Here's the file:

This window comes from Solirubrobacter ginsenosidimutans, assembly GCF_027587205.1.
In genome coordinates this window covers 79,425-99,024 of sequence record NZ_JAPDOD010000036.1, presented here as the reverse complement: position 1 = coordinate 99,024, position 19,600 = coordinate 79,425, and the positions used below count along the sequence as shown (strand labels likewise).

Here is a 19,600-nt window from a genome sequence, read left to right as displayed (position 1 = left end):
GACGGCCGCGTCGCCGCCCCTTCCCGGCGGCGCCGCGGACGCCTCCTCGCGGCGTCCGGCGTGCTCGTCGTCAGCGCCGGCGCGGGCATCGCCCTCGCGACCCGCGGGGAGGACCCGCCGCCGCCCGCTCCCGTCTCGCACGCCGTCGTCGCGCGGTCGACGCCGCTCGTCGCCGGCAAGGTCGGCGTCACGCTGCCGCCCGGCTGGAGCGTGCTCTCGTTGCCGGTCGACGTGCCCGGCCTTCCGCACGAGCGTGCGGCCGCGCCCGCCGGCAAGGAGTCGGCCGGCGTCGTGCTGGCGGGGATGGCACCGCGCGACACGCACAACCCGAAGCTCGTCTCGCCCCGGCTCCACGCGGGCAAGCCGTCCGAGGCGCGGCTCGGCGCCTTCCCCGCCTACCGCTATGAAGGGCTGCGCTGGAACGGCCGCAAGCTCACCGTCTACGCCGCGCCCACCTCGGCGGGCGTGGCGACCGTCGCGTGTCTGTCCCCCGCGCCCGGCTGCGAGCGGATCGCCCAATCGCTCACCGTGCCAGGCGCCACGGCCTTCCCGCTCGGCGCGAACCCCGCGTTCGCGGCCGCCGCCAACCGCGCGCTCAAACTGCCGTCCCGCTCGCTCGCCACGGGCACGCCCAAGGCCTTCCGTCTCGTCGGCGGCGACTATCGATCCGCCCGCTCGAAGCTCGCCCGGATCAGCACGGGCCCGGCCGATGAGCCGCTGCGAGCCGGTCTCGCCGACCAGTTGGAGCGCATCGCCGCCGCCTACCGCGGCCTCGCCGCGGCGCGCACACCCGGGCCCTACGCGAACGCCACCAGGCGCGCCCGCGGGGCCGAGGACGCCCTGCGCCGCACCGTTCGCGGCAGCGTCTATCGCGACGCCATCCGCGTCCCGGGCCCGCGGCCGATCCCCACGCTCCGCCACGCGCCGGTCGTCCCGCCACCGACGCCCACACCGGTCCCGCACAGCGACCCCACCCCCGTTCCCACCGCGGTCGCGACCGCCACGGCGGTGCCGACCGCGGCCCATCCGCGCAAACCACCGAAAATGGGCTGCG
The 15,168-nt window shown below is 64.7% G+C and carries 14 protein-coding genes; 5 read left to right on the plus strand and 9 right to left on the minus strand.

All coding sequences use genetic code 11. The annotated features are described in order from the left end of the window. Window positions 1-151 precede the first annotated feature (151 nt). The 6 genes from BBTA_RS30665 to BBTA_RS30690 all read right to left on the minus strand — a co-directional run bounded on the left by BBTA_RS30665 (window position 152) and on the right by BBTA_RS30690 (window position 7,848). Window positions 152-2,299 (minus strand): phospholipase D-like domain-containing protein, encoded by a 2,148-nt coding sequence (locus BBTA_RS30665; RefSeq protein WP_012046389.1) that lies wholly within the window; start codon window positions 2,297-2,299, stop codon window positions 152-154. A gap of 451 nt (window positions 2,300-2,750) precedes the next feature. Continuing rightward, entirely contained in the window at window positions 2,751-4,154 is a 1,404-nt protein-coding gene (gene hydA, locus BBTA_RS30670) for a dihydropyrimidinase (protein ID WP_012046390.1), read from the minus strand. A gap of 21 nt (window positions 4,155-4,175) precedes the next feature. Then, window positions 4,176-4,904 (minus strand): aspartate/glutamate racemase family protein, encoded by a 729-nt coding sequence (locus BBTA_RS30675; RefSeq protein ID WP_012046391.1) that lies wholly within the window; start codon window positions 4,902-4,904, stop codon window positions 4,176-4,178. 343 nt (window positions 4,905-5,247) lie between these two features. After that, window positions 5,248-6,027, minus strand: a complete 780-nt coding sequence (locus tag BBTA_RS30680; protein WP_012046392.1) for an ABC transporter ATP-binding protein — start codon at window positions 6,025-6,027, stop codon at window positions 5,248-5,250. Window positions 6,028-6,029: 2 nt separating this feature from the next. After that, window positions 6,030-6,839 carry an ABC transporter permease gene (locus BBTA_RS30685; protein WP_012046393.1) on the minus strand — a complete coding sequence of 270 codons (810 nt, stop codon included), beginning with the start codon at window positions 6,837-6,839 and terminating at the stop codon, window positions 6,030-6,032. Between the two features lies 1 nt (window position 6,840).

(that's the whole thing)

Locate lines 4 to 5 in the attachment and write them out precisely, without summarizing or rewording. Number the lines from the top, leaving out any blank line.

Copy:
GACGGCCGCGTCGCCGCCCCTTCCCGGCGGCGCCGCGGACGCCTCCTCGCGGCGTCCGGCGTGCTCGTCGTCAGCGCCGGCGCGGGCATCGCCCTCGCGACCCGCGGGGAGGACCCGCCGCCGCCCGCTCCCGTCTCGCACGCCGTCGTCGCGCGGTCGACGCCGCTCGTCGCCGGCAAGGTCGGCGTCACGCTGCCGCCCGGCTGGAGCGTGCTCTCGTTGCCGGTCGACGTGCCCGGCCTTCCGCACGAGCGTGCGGCCGCGCCCGCCGGCAAGGAGTCGGCCGGCGTCGTGCTGGCGGGGATGGCACCGCGCGACACGCACAACCCGAAGCTCGTCTCGCCCCGGCTCCACGCGGGCAAGCCGTCCGAGGCGCGGCTCGGCGCCTTCCCCGCCTACCGCTATGAAGGGCTGCGCTGGAACGGCCGCAAGCTCACCGTCTACGCCGCGCCCACCTCGGCGGGCGTGGCGACCGTCGCGTGTCTGTCCCCCGCGCCCGGCTGCGAGCGGATCGCCCAATCGCTCACCGTGCCAGGCGCCACGGCCTTCCCGCTCGGCGCGAACCCCGCGTTCGCGGCCGCCGCCAACCGCGCGCTCAAACTGCCGTCCCGCTCGCTCGCCACGGGCACGCCCAAGGCCTTCCGTCTCGTCGGCGGCGACTATCGATCCGCCCGCTCGAAGCTCGCCCGGATCAGCACGGGCCCGGCCGATGAGCCGCTGCGAGCCGGTCTCGCCGACCAGTTGGAGCGCATCGCCGCCGCCTACCGCGGCCTCGCCGCGGCGCGCACACCCGGGCCCTACGCGAACGCCACCAGGCGCGCCCGCGGGGCCGAGGACGCCCTGCGCCGCACCGTTCGCGGCAGCGTCTATCGCGACGCCATCCGCGTCCCGGGCCCGCGGCCGATCCCCACGCTCCGCCACGCGCCGGTCGTCCCGCCACCGACGCCCACACCGGTCCCGCACAGCGACCCCACCCCCGTTCCCACCGCGGTCGCGACCGCCACGGCGGTGCCGACCGCGGCCCATCCGCGCAAACCACCGAAAATGGGCTGCG
The 15,168-nt window shown below is 64.7% G+C and carries 14 protein-coding genes; 5 read left to right on the plus strand and 9 right to left on the minus strand.